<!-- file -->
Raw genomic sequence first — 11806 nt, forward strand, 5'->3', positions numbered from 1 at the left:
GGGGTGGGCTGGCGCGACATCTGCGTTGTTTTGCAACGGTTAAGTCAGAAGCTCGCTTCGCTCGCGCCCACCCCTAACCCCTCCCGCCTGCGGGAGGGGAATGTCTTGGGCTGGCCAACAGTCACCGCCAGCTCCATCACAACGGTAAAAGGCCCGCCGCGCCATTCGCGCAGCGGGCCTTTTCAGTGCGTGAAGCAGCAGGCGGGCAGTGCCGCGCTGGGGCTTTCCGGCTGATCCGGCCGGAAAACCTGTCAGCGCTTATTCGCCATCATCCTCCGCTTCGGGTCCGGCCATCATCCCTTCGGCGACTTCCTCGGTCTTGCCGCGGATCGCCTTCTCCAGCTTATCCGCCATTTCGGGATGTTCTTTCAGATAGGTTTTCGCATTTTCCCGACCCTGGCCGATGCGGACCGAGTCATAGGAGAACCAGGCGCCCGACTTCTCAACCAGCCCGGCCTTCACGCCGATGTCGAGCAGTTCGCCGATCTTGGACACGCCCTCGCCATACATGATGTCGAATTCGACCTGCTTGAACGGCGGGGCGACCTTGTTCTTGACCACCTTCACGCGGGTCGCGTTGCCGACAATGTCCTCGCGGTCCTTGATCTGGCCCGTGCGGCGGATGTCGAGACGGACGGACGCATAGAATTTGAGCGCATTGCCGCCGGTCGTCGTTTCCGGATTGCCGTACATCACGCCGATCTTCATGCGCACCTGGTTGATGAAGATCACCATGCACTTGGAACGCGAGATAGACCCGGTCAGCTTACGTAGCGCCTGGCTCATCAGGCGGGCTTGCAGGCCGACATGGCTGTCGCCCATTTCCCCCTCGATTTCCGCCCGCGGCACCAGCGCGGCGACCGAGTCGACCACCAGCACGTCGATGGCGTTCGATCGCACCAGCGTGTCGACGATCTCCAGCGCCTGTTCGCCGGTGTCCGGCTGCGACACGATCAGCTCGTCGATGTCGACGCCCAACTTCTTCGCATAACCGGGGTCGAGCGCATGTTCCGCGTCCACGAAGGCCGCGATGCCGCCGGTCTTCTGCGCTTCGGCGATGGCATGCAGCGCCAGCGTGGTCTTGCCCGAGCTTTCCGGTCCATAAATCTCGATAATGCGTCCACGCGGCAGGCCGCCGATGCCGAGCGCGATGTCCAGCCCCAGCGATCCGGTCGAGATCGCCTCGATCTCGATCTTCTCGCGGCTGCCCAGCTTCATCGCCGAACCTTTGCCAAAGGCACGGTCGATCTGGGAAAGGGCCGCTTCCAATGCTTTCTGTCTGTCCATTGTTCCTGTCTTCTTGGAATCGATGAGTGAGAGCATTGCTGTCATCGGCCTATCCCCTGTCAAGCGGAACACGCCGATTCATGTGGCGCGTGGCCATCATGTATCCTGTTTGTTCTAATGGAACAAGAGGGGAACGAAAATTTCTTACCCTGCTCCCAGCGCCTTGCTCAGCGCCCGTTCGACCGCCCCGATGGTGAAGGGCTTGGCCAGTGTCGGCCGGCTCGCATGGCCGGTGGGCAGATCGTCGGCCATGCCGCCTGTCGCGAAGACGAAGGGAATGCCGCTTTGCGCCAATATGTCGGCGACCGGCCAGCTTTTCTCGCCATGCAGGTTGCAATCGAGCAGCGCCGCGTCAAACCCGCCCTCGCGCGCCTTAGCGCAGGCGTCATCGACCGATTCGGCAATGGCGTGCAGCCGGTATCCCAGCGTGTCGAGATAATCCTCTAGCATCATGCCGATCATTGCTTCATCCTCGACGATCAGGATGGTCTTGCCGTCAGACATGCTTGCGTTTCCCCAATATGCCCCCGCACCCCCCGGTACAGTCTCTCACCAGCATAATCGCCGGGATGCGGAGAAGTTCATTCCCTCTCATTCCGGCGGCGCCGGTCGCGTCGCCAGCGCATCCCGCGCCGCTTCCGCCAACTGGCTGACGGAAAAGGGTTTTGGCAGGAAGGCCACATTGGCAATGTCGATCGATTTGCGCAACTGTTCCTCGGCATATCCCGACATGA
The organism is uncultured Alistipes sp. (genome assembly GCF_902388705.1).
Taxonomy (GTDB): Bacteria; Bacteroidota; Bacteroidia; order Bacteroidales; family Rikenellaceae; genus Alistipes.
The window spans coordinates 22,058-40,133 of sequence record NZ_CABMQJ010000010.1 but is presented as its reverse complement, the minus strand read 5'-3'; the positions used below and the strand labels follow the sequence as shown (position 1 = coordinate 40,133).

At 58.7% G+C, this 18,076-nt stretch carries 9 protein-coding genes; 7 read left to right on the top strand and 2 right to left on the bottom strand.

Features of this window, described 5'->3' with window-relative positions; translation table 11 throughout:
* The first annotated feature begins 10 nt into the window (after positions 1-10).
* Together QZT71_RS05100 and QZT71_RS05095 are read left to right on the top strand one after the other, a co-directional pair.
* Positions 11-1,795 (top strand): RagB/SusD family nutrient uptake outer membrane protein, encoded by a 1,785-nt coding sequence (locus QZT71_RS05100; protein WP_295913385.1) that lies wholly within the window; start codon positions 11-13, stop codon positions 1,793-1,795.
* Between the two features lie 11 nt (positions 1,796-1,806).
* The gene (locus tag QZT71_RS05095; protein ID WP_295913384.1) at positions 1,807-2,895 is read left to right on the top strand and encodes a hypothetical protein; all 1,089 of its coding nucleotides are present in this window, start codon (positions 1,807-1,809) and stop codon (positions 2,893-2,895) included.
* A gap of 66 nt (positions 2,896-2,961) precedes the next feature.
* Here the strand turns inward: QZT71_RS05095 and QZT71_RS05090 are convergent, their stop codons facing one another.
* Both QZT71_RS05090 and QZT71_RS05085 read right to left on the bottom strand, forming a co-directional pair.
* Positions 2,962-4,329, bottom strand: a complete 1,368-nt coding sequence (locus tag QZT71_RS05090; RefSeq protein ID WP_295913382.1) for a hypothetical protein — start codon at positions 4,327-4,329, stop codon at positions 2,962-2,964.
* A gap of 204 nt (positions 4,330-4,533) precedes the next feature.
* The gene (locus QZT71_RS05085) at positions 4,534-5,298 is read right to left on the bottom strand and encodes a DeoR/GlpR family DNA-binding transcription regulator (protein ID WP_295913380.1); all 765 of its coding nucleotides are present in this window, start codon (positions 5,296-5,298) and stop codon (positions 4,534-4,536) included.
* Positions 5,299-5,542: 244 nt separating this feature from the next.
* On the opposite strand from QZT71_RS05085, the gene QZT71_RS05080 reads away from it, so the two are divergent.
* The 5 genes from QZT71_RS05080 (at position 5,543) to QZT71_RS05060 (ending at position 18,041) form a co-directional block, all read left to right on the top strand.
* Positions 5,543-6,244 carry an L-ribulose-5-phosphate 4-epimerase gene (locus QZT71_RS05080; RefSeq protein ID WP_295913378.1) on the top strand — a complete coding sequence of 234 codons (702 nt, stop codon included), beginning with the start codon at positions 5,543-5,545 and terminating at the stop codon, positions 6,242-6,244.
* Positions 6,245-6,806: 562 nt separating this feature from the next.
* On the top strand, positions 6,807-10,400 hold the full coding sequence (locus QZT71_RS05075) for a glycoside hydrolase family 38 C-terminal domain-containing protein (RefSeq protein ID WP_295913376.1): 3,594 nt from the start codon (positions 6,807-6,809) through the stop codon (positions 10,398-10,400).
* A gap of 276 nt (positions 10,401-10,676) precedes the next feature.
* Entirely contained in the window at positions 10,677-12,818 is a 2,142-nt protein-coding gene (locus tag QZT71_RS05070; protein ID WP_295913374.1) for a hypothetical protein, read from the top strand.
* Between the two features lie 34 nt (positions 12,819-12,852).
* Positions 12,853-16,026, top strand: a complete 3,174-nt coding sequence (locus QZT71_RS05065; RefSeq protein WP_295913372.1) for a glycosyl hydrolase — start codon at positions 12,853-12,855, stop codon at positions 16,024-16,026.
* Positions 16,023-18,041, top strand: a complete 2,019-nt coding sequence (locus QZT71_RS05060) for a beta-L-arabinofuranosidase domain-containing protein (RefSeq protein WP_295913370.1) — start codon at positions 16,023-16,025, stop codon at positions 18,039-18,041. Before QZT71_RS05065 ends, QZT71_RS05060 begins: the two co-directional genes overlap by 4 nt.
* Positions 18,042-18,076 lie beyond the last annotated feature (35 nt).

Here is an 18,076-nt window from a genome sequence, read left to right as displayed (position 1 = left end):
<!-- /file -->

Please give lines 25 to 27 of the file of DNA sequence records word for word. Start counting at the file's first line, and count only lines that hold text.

* A gap of 276 nt (positions 10,401-10,676) precedes the next feature.
* Entirely contained in the window at positions 10,677-12,818 is a 2,142-nt protein-coding gene (locus tag QZT71_RS05070; protein ID WP_295913374.1) for a hypothetical protein, read from the top strand.
* Between the two features lie 34 nt (positions 12,819-12,852).